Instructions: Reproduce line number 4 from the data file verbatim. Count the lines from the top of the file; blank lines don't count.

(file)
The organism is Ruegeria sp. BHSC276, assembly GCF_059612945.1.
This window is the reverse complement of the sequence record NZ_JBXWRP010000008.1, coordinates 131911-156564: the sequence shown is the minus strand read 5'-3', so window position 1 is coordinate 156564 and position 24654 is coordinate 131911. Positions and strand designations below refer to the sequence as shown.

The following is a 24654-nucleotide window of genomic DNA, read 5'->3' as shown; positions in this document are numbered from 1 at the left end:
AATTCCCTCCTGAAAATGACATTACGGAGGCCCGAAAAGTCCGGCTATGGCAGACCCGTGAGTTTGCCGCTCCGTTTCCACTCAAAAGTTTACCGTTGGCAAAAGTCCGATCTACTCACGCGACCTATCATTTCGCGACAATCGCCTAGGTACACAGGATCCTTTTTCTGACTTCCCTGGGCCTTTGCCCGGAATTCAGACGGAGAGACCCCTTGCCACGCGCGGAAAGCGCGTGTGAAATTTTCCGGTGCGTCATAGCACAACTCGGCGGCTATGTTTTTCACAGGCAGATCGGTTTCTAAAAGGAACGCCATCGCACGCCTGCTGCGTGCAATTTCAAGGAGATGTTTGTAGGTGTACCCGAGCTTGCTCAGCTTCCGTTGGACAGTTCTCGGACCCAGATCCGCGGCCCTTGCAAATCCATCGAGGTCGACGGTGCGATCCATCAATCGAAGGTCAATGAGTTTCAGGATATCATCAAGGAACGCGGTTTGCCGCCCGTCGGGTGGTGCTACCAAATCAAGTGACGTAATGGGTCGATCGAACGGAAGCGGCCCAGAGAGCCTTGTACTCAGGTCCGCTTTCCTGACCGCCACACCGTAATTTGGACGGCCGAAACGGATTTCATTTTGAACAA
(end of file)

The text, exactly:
AATTCCCTCCTGAAAATGACATTACGGAGGCCCGAAAAGTCCGGCTATGGCAGACCCGTGAGTTTGCCGCTCCGTTTCCACTCAAAAGTTTACCGTTGGCAAAAGTCCGATCTACTCACGCGACCTATCATTTCGCGACAATCGCCTAGGTACACAGGATCCTTTTTCTGACTTCCCTGGGCCTTTGCCCGGAATTCAGACGGAGAGACCCCTTGCCACGCGCGGAAAGCGCGTGTGAAATTTTCCGGTGCGTCATAGCACAACTCGGCGGCTATGTTTTTCACAGGCAGATCGGTTTCTAAAAGGAACGCCATCGCACGCCTGCTGCGTGCAATTTCAAGGAGATGTTTGTAGGTGTACCCGAGCTTGCTCAGCTTCCGTTGGACAGTTCTCGGACCCAGATCCGCGGCCCTTGCAAATCCATCGAGGTCGACGGTGCGATCCATCAATCGAAGGTCAATGAGTTTCAGGATATCATCAAGGAACGCGGTTTGCCGCCCGTCGGGTGGTGCTACCAAATCAAGTGACGTAATGGGTCGATCGAACGGAAGCGGCCCAGAGAGCCTTGTACTCAGGTCCGCTTTCCTGACCGCCACACCGTAATTTGGACGGCCGAAACGGATTTCATTTTGAACAA